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How to Keep the Government from Breaking the Internet

As the new FCC removes Internet safeguards, telecommunications policy expert Susan Crawford explains how people can protect and expand high-speed access.

Telecommunications policy has been in flux since President Trump designated Ajit Pai the new chairman of the Federal Communications Commission in January. How will issues such as expanding high-speed Internet availability and preserving net neutrality fare under the Trump administration?

Harvard Law professor Susan Crawford has advised President Obama and two New York City mayors (Michael Bloomberg and Bill de Blasio) on science, technology, and innovation policy. She also co-led the FCC transition team between the George W. Bush and Obama administrations and writes books and articles about telecom policy. She spoke to MIT Technology Review about the value of local community fiber networks, what she thinks the new FCC should do, and her predictions for the future of net neutrality.

The following excerpts of that interview have been edited and condensed for clarity. 

Your position has been very consistent over the years; you think that Americans pay too much for Internet service that isn’t adequate and that lags other developed countries. And recently you’ve been traveling the country looking for solutions.

Yes. In the last three months I’ve been visiting a bunch of scrappy American cities that are working on this issue and I’ve also watched fiber being made and fiber being installed. There are great American characters who really understand this issue and are throwing themselves into it. Right now, San Francisco is the first major American city to be merging toward some kind of fiber plan [that would provide low-cost, citywide, gigabit-speed Internet]. And they have most of the elements in place. I’m an advisor to [them]. I’m really hoping that they will lead the other major American cities.

You’ve been pretty clear about the fact that you consider high-speed Internet access and fiber networks to be bipartisan issues with broad bipartisan appeal. Do you think that’s still true in the current environment?

Absolutely. This is all about local efforts to do the best they can with local money to build great, local networks. And I believe, in the end, this kind of local leadership will be echoed in federal policy. Just not for the next four years.

You’re skeptical about the effectiveness of federal policy in this area, but do you think it’s likely that the current administration will include Internet networks in future infrastructure policy and funding?

Internet access is certainly on the table from a number of senators who are trying to make sure it’s part of an infrastructure spending effort, broadly. So I’m sort of cautiously optimistic about that. The risk, though, is [if they] don’t necessarily upgrade us to fiber everywhere at a reasonable cost.

Yesterday I was in Wilson, North Carolina, which quite a while ago built a fiber-optic network for itself. There, people in public housing have 50-megabit symmetric service [50-megabit downloads and uploads] for $10 a month. It’s just added to their rent. And a mom there told me that this was the best thing that had ever happened to her family, that her kids’ grades are better, that she can apply for more jobs and work on her community-college education online. [This type of Internet access] is like air and water; it’s fundamental. But in this country it’s too expensive and too rare. And that’s a big problem.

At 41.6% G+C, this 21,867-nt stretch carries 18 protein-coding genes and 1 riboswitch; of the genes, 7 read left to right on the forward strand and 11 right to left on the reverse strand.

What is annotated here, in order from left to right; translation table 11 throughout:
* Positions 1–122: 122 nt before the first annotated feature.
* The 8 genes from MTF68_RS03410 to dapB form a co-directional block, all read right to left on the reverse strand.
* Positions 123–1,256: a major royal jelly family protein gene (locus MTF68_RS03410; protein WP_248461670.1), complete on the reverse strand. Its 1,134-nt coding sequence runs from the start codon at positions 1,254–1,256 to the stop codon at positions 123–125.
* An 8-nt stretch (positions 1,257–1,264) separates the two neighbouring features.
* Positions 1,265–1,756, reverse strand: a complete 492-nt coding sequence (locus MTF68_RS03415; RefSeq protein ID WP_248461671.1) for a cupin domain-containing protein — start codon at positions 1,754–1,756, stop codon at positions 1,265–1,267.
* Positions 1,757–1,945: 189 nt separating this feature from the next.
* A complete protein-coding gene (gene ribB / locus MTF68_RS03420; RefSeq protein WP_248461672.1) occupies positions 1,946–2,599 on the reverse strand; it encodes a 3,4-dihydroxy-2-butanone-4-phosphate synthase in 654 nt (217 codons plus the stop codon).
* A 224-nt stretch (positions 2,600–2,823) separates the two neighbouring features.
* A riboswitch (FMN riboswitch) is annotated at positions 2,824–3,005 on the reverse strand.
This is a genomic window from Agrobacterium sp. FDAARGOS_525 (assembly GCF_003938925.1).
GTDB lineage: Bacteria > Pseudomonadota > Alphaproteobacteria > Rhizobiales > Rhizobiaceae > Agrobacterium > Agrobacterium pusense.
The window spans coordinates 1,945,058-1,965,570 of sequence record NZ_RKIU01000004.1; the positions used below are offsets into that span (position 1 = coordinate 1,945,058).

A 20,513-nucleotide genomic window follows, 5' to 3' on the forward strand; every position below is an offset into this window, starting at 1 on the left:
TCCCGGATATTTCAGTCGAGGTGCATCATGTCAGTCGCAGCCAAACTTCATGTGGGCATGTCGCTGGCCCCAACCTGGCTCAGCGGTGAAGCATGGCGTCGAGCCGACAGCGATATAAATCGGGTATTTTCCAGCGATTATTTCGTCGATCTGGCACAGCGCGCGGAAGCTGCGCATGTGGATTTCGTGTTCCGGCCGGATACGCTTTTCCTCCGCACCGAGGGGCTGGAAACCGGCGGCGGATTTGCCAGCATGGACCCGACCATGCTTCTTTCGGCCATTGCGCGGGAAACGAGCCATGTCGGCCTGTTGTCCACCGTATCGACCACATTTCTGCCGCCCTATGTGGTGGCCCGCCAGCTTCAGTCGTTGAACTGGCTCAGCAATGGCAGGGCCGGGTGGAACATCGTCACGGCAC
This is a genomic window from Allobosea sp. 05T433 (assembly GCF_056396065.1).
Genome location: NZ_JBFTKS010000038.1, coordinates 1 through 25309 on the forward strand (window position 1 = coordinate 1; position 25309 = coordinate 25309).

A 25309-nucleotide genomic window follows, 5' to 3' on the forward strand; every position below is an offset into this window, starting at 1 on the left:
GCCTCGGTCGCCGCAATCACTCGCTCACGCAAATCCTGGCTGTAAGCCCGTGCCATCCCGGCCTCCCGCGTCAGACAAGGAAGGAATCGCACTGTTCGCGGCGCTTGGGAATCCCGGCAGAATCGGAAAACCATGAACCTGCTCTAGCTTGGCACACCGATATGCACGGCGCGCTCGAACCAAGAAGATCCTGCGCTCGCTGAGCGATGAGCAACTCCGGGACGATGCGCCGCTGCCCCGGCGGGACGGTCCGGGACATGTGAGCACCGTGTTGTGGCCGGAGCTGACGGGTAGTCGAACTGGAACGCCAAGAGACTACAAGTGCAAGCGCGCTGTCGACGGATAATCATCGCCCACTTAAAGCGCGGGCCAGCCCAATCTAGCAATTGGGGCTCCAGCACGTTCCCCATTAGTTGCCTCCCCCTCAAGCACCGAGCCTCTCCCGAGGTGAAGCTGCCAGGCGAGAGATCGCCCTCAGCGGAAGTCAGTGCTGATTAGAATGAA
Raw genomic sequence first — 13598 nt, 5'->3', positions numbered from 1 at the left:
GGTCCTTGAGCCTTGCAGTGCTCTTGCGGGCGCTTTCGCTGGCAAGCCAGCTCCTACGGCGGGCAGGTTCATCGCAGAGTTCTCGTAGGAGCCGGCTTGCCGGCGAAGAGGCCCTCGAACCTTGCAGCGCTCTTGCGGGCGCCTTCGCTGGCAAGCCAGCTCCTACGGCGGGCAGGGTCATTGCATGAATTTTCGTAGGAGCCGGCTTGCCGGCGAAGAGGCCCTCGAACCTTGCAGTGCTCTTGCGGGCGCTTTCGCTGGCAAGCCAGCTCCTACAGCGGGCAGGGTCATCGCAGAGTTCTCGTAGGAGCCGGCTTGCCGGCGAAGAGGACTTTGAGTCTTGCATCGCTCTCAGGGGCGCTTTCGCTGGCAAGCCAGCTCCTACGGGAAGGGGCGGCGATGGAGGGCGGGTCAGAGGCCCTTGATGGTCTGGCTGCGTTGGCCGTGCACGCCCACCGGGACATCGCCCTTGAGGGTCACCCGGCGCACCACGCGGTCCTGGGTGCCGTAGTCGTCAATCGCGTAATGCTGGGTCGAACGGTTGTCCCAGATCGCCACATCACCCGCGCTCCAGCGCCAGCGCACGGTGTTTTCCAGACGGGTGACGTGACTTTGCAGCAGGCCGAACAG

You’ve advised previous FCC chairmen. Do you have any advice for the new FCC chairman, Ajit Pai?

That he should be moving in the direction of treating fiber-optic access as a utility; getting people employed to build those networks, which would be very Roosevelt-ian in its impact; and ensuring that access is as cheap as possible.

I also wanted to ask you about net neutrality. Do you have thoughts about what should be done to protect net neutrality and predictions on what you think will happen with it under the new FCC?

What the old FCC did under [former chairman] Tom Wheeler in 2015 was to label high-speed Internet access as a regulated utility. That’s the step that needs to be retained. The risk is that Congress will get active and write some kind of special-purpose Internet access bill that would wipe out that treatment.

Luckily for us, it’ll take a while for them to write such an act and get it done. I’m hopeful that it might take several years. It took 10 years for the last Telecom Act to pass.

What would you encourage people to do who care about these issues?

Educate yourself, get involved, and find your kindred spirits. I think in every community there’s got to be somebody who is worried about this and thinking about it and who understands it. And then getting involved on a local level, giving your elected officials political cover, and thinking creatively about financing. There’s capital sloshing all around America, and things like pension funds would be interested in having a multi-decade investment that steadily pays off like [city-owned fiber networks]. It’s just a matter of aligning all of these forces in the right direction and then fighting off state legislation and federal policies that get in the way.

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